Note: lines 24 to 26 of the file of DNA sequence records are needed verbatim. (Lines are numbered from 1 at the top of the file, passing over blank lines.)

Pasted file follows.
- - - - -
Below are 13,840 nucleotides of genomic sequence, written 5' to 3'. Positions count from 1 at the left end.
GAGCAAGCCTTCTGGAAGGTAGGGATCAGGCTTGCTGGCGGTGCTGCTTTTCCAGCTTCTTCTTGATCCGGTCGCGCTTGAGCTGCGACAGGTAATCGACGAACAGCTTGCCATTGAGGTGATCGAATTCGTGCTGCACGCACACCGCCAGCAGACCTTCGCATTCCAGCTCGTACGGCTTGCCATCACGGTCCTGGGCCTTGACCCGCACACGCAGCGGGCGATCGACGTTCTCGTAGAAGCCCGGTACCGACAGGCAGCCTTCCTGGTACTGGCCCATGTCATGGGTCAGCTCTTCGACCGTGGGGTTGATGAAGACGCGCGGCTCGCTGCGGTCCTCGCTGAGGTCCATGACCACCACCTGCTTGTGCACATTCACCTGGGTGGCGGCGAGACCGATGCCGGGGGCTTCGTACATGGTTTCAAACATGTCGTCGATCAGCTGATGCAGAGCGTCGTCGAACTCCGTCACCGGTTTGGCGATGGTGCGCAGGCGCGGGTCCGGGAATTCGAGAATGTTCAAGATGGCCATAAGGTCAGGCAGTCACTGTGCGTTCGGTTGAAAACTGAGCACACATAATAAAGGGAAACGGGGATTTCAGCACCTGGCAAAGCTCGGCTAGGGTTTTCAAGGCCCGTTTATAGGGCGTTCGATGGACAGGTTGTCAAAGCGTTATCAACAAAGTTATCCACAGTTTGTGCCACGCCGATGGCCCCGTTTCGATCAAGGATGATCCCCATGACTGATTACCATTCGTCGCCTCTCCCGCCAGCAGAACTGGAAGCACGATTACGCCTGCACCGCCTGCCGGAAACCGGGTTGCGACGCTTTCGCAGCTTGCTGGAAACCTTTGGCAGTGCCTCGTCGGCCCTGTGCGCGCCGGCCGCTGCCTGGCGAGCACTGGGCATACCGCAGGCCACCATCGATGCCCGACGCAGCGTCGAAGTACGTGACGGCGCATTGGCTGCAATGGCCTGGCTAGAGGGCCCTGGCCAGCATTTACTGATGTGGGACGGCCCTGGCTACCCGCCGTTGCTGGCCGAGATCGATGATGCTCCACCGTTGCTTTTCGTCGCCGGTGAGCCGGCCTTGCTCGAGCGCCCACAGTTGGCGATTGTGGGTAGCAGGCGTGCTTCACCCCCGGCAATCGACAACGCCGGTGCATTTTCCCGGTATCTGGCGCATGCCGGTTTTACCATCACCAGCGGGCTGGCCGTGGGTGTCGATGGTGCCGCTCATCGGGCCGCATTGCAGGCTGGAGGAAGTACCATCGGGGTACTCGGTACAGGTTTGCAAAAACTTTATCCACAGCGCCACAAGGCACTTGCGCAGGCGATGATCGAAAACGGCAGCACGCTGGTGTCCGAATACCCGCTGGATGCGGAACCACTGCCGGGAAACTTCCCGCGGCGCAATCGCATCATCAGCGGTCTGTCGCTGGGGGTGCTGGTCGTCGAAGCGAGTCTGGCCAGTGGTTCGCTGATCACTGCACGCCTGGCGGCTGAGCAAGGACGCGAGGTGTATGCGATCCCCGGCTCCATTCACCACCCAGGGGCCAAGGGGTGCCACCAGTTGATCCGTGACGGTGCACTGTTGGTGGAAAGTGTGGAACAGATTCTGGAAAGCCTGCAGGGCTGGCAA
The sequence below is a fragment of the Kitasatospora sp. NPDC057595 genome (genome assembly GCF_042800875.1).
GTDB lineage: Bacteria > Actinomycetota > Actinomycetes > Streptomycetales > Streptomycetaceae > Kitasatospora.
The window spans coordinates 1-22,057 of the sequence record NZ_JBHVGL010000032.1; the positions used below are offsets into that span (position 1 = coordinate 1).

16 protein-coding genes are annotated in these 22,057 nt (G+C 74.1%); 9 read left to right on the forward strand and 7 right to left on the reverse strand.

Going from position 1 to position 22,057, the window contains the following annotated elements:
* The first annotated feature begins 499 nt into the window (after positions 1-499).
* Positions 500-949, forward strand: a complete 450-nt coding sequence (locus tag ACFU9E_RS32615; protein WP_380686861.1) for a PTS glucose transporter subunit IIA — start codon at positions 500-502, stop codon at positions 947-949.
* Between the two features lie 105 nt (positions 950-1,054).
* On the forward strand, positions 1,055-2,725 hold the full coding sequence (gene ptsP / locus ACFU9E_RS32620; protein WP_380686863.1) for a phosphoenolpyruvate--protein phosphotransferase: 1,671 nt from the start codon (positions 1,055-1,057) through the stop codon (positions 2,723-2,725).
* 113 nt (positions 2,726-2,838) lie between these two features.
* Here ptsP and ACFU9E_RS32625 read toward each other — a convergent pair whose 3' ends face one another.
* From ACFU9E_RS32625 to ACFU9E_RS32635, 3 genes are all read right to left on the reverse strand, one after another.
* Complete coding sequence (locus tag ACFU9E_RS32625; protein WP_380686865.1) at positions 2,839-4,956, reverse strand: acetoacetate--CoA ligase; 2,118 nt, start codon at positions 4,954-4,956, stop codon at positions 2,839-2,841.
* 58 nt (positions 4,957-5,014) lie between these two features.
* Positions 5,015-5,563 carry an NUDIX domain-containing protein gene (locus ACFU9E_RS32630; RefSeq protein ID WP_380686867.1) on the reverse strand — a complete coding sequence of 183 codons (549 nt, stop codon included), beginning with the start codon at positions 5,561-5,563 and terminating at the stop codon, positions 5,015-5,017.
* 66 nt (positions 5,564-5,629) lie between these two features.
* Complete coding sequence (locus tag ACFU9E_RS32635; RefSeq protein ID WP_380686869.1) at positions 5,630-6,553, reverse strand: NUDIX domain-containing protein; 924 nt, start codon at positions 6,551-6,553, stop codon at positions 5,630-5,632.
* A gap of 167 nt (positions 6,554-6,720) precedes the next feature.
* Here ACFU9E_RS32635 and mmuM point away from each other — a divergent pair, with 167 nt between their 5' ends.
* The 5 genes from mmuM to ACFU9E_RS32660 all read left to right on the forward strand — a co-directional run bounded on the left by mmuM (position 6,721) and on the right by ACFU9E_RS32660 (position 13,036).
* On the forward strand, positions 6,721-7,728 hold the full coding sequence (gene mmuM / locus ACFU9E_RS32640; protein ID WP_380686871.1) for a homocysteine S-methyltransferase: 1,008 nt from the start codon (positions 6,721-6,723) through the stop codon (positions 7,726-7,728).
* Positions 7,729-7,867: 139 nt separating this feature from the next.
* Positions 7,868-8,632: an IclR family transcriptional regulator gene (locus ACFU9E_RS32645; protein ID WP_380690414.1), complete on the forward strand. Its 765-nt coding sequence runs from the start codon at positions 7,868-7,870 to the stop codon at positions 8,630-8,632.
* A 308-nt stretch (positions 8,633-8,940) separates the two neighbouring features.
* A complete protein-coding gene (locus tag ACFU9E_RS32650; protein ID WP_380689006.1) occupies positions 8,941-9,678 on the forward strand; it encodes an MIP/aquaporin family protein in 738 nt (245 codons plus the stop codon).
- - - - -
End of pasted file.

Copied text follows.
* Positions 7,729-7,867: 139 nt separating this feature from the next.
* Positions 7,868-8,632: an IclR family transcriptional regulator gene (locus ACFU9E_RS32645; protein ID WP_380690414.1), complete on the forward strand. Its 765-nt coding sequence runs from the start codon at positions 7,868-7,870 to the stop codon at positions 8,630-8,632.
* A 308-nt stretch (positions 8,633-8,940) separates the two neighbouring features.